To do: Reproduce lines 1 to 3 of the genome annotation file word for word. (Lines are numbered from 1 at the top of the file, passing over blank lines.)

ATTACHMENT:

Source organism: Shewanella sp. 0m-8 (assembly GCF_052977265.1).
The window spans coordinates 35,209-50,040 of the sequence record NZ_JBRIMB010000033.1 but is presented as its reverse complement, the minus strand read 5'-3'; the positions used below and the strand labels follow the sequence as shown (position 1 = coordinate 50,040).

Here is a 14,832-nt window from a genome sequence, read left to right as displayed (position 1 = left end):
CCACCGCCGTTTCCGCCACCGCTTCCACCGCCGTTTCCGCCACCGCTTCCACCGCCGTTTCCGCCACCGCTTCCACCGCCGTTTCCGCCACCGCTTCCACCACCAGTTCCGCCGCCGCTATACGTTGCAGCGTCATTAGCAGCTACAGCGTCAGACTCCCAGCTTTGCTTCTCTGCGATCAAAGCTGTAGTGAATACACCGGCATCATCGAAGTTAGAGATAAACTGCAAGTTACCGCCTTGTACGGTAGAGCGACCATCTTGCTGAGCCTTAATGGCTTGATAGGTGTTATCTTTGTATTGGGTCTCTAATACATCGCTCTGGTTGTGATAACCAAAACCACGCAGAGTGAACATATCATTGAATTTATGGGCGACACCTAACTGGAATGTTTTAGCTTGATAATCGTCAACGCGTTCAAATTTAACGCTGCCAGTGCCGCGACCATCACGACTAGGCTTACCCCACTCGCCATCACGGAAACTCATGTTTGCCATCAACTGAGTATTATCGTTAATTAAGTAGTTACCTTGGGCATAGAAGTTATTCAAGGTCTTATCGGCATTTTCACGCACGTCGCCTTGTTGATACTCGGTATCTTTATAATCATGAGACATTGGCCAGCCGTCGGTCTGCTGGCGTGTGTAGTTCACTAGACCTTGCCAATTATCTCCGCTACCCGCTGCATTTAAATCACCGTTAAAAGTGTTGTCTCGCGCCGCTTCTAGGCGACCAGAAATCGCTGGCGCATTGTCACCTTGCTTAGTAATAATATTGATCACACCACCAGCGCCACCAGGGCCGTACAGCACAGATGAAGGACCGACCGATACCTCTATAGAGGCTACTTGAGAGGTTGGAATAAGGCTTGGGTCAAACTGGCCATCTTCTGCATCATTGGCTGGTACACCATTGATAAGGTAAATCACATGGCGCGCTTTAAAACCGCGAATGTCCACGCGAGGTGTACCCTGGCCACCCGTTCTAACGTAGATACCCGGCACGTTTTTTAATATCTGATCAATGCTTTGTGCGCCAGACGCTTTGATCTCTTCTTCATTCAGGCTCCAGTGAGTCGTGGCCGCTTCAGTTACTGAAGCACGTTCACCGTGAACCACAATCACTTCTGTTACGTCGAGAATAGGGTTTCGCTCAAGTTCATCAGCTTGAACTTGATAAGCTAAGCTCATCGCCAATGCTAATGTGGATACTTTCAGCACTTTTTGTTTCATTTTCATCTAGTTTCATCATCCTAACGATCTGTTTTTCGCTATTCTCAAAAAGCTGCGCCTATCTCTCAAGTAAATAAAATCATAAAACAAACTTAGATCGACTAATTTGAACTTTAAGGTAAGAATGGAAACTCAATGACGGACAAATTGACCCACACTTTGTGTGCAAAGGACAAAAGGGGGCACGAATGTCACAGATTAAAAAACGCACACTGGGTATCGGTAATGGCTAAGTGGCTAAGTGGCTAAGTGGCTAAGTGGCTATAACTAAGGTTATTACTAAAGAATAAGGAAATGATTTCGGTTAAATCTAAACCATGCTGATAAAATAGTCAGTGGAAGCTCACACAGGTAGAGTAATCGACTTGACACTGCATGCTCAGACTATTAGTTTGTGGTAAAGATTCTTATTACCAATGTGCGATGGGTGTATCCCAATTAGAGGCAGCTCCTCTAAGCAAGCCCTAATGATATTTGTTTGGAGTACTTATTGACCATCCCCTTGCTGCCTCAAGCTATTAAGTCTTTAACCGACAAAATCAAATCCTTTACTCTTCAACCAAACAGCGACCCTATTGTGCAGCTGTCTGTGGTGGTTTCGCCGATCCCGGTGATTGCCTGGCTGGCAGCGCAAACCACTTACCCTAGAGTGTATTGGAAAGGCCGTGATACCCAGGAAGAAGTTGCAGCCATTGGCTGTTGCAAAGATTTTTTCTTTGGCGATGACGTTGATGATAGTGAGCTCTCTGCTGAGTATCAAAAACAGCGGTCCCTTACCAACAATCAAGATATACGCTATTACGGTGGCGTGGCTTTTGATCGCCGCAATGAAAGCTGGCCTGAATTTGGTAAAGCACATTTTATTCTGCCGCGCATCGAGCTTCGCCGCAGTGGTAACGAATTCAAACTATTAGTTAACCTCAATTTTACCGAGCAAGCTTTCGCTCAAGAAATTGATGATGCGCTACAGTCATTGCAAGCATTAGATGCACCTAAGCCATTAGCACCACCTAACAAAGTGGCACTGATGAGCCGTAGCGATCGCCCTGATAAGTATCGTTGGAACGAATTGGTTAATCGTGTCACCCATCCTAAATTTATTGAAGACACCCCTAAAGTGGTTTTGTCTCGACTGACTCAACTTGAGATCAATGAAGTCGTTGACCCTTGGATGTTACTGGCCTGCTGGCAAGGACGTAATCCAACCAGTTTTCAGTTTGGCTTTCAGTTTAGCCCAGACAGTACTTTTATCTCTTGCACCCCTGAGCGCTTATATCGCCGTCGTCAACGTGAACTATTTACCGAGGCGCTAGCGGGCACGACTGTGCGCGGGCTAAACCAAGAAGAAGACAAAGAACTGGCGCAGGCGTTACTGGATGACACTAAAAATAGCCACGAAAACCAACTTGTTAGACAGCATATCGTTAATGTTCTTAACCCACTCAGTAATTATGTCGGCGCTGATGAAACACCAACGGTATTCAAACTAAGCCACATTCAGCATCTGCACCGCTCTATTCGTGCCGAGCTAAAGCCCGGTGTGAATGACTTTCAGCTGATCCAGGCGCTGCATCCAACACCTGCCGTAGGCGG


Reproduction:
Source organism: Shewanella sp. 0m-8 (assembly GCF_052977265.1).
The window spans coordinates 35,209-50,040 of the sequence record NZ_JBRIMB010000033.1 but is presented as its reverse complement, the minus strand read 5'-3'; the positions used below and the strand labels follow the sequence as shown (position 1 = coordinate 50,040).

Here is a 14,832-nt window from a genome sequence, read left to right as displayed (position 1 = left end):